We put for client's consideration those 3 chips, and P4C and Sempron systems were priced around the same. The Celeron was about 35 usd cheaper, so the client told me that he's currently working under budget and that if the chepest chip (in this case the celeron) works fine, then he'll go for that option. So, what do you people think? Go for Sempron 3100+? We don't want to keep the current chip, I think is a Tbread, so we want to change it not only for a cooler one, but also a more powerful, in case that we would need to implement more demmanding applications.
Thanks in advance.
The coolest processor is going to be the one that uses the least power.
Your current processor, the Athlon XP 2000+ (Palomino) produces runs at 1.75V and produces 70W of heat! You need to reduce that.
A P4 3.0GHz 0.13µM Northwood is even worse, 100W of heat and the 0.09µM Prescott is no better.
Athlon Sempron is heading in the right direction, 62W but that's still not much better than what you have right now.
What you need is to step into the world of low-voltage, low thermal output processors. Okay, you can't get your hands on an ULV PIII, 7W thermal output! but you can easily get the next best thing, a Pentium-M (Banias) or XP-M.
Depending on which model you get, you can get a Mobile Barton 2400+ which will produce only 45W thermal output, getting better eh? If you don't need 2400+ speed, and I doubt you do just for a flash video get a 1800+ which will produce a chilly 25W thermal output. Even better would be a Pentium-M which at 1.4GHz produces only 22W and will play flash videos till the cows come home.
Well, yeah, A64 3000+ does perform better (and difference is not so little, actually). The problem is that price difference is also very significative. I don't think I need 64 bit support, so that's why we don't contemplate A64 as an option, mostly because of price.
Now, about the current processor, I couldn't identify if it is a Palomino or what (the kiosk is in a different city right now, so I couldn't use cpuid or something to check it). But motherboard monitor and AsusProbe readings (wich are sent to me by email by the client) tells me that the processor runs at 1.576V. The motherboard is an Asus A7V400-M. It has CPU overheating protection, but what it does is to shut down the system in case of excesive heat, not to reduce throttle, and that has happened twice or so. CPu is paired with Kingston pc3200 ddr's, running at 333 mhz.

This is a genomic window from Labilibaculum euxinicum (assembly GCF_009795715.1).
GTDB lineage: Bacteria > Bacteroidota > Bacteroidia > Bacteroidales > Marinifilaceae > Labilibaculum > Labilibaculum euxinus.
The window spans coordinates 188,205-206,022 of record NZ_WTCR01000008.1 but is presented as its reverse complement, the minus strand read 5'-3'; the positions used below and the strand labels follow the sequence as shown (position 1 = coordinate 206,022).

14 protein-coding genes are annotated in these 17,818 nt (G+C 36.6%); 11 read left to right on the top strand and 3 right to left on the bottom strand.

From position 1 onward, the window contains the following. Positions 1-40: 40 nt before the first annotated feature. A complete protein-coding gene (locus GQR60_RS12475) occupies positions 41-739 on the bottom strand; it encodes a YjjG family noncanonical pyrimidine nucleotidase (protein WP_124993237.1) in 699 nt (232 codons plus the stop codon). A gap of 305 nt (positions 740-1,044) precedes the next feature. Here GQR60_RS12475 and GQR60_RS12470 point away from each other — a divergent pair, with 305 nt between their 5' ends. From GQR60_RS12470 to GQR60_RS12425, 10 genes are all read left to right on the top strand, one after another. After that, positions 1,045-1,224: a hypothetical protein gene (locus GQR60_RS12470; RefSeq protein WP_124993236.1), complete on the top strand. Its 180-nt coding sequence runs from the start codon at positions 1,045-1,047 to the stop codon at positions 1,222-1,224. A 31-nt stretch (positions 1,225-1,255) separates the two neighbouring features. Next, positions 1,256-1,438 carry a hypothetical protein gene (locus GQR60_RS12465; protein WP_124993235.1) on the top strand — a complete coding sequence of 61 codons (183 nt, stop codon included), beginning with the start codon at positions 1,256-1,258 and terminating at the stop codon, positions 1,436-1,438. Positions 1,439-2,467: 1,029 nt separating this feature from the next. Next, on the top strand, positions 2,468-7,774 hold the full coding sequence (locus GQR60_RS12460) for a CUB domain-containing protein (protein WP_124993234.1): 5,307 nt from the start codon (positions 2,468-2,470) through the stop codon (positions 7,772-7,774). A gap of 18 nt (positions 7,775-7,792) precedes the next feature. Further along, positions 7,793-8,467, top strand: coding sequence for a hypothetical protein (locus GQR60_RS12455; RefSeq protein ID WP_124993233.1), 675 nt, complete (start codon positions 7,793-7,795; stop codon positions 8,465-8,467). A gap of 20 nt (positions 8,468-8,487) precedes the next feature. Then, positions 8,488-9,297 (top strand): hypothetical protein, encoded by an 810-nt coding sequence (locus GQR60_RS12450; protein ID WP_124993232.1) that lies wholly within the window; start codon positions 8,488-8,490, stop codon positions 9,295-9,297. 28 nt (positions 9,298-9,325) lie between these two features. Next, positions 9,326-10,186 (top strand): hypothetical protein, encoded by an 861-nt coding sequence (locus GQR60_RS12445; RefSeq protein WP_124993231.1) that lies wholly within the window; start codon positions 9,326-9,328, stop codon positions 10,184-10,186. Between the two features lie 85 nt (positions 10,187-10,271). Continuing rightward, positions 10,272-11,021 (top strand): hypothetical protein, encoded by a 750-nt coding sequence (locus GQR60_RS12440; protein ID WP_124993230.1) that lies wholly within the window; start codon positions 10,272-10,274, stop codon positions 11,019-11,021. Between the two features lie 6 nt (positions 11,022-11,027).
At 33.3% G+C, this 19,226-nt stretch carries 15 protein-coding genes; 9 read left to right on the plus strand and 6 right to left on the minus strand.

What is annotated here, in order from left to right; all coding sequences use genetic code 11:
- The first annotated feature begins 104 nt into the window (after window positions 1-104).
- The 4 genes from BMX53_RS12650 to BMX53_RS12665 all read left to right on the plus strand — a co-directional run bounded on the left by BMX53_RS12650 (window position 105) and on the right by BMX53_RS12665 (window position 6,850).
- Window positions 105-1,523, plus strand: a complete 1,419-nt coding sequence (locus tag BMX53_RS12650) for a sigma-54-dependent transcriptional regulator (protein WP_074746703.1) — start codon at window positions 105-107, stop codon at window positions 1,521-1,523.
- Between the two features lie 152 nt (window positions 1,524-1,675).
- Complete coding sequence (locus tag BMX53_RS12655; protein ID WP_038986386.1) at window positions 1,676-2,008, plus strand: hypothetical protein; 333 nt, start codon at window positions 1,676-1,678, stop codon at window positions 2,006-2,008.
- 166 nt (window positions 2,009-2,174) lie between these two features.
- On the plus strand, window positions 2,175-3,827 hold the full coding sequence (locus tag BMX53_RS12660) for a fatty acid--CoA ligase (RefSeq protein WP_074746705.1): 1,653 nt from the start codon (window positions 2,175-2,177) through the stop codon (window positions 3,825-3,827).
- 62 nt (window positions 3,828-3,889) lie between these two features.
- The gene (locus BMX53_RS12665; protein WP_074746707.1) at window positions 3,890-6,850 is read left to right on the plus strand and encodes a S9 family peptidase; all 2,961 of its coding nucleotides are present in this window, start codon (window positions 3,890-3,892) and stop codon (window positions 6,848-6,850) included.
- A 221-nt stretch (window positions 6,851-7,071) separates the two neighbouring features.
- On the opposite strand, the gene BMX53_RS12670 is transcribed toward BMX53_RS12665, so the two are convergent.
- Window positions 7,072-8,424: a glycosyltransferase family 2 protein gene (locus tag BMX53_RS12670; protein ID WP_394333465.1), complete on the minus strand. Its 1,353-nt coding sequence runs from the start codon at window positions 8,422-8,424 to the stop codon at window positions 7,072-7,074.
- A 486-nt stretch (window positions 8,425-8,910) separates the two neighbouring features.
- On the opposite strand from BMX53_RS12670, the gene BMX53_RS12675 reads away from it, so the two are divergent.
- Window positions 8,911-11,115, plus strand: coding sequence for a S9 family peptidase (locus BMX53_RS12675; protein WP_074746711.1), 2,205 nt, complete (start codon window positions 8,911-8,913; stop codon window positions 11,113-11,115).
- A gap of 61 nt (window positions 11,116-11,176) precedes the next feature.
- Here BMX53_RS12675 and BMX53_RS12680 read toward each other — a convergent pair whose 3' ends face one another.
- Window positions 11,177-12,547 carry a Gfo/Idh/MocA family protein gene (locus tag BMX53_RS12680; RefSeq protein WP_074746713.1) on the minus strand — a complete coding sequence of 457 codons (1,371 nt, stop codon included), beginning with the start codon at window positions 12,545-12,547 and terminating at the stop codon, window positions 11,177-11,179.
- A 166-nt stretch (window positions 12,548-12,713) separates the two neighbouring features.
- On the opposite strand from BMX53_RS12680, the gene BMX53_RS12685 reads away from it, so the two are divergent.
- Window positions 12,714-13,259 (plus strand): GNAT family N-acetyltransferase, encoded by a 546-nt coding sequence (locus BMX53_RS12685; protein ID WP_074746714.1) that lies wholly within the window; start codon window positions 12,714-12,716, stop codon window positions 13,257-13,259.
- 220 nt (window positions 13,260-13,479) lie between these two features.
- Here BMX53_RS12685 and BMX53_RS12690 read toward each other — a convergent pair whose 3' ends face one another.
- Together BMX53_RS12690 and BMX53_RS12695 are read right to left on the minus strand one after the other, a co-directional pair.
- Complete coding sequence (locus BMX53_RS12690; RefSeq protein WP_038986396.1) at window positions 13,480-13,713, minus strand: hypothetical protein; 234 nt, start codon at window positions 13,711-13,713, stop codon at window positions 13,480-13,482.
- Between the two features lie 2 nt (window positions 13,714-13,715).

Previous tests with Northwood P4c 3ghz give us temp readings of no more than 50°C, compared to 56°C of the Athlon in an open case scenario. sjonnie said this processor should be worse than the Athlon, but I assume that the improvement on the temp readings could be because the better stock hsf of the P4.
Sempron produces 62 W of heat, but if it's not running at 100% load, it could be cooler than that, isn't it? So, another question. How good is the stock hsf of the Sempron?
Now, that's the propossal of using mobile chips. I'm not convinced about using them, for several reasons. First, that no motherboard manufacturer give stability warranty of using them, and stability is a mayor issue here. Second, all the mobile chips are sold OEM, with no hsf, a fact that can make
more expensive the whole system because I will need to buy an external hsf. Third, because manufacturer only gives 90 days warranty in an OEM chip, instead of three years in case of a retail cpu. And finally, pentium-m and a64-m are priced far more expensive.
Now, believe it or not, the current processor (Athlon XP 2000+) has proved not to be enough for fullscreen flash video. It's running all the time at no less than 90% load, and in some cases, it goes to 100%, and actually demands more power, fact that is proven with several frame drops when it reaches 100%. So yep, we need a more powerfull chip, so the mobile 1800+ won't help, sadly.
I like socket 754 Sempron's because those, like the intel ones, have a thermal plate that covers all the chip size and not only the core, wich allows more heat dissipation. Now, the question is if the retail stock hsf is good enough. Celeron D one, for example, is a beauty, with copper core and a nice design, mostly because it should fight the huge heat dissipation of the chip. Is it the same with the Sempron? Or the stock hsf isn't good enough?
Thanks for your multiple responses, they have been very valuable.